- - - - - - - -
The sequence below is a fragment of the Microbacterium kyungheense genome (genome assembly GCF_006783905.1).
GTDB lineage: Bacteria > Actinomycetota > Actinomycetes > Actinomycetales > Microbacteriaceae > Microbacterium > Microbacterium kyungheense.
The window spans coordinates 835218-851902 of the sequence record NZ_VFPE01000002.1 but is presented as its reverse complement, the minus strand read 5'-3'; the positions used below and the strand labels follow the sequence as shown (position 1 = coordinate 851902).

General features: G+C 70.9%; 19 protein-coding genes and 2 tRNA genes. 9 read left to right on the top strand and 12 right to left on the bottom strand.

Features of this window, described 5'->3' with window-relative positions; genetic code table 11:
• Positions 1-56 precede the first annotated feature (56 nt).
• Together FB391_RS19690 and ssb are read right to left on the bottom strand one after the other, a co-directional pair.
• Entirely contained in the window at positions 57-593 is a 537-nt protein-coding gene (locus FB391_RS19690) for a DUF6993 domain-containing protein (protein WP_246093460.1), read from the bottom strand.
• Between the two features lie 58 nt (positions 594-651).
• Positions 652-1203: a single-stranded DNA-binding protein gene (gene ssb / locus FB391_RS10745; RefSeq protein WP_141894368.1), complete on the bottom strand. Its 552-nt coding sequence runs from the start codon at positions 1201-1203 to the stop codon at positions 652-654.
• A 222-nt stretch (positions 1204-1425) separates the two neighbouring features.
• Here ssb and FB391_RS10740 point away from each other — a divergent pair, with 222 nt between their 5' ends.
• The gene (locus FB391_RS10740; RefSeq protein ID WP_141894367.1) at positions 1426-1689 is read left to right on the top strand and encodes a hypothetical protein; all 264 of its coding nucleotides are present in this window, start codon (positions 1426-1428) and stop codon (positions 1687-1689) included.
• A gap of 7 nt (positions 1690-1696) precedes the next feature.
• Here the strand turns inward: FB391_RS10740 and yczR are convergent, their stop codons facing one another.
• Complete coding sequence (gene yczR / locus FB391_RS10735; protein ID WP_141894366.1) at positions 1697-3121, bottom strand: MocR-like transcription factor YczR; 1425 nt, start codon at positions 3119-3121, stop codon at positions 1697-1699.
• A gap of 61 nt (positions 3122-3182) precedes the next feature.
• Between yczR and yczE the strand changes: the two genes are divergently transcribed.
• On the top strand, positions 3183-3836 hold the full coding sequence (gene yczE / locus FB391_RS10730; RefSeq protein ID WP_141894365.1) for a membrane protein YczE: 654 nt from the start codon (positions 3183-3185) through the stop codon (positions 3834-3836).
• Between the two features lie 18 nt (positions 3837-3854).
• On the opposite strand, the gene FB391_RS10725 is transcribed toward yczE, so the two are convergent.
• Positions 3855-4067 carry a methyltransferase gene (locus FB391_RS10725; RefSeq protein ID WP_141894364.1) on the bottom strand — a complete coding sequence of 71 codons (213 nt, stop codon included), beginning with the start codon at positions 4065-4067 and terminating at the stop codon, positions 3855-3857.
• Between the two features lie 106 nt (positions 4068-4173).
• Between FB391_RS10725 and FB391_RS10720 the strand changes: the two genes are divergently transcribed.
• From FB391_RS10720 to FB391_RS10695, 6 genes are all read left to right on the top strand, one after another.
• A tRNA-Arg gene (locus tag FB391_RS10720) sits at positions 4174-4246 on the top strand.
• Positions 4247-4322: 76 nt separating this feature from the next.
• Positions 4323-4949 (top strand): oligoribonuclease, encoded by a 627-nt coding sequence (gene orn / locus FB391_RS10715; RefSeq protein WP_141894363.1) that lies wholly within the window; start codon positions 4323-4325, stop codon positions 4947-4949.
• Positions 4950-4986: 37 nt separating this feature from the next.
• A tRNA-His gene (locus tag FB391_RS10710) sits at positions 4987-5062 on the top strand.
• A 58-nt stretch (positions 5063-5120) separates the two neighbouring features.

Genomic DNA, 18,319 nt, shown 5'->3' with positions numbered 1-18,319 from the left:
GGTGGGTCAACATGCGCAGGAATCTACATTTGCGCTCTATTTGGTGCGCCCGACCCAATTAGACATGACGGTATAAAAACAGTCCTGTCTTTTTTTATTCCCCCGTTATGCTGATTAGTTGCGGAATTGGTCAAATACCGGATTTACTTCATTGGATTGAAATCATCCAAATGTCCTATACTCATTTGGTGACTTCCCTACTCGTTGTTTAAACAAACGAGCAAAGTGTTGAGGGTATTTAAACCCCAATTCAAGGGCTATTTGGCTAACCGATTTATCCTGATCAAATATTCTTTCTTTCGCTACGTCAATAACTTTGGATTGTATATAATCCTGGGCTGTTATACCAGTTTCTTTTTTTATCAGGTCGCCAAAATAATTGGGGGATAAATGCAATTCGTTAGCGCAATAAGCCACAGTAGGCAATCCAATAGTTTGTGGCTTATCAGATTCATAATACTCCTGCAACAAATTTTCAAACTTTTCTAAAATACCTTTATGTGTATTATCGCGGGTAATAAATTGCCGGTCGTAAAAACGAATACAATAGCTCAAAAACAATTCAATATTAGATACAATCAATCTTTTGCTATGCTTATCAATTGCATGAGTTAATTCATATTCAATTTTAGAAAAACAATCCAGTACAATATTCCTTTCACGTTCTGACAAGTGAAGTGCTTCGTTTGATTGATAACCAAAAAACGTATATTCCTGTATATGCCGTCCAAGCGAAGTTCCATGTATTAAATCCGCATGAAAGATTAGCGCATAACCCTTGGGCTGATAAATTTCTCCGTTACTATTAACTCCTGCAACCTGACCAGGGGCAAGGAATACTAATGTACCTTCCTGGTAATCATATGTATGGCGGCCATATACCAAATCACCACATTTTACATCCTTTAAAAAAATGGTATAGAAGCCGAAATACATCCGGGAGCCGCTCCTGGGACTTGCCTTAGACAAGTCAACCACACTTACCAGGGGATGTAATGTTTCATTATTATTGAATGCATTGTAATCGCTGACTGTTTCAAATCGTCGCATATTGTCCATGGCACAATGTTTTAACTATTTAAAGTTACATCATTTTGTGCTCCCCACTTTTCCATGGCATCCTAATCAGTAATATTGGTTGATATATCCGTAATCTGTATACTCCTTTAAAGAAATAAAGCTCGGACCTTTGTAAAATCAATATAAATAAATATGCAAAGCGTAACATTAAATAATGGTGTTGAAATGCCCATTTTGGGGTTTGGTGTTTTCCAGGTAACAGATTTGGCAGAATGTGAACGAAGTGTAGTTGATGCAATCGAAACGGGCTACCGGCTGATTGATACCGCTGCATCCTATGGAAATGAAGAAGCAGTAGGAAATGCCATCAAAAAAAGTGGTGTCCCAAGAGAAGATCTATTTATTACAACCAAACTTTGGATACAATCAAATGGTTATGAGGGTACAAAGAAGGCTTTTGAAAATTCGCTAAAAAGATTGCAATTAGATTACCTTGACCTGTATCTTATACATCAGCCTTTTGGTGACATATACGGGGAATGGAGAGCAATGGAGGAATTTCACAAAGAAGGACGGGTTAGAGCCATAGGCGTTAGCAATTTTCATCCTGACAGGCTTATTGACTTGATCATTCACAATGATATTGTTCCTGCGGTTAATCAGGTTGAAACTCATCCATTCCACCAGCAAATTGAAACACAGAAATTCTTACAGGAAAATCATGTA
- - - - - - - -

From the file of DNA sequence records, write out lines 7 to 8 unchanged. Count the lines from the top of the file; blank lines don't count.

• Together FB391_RS19690 and ssb are read right to left on the bottom strand one after the other, a co-directional pair.
• Entirely contained in the window at positions 57-593 is a 537-nt protein-coding gene (locus FB391_RS19690) for a DUF6993 domain-containing protein (protein WP_246093460.1), read from the bottom strand.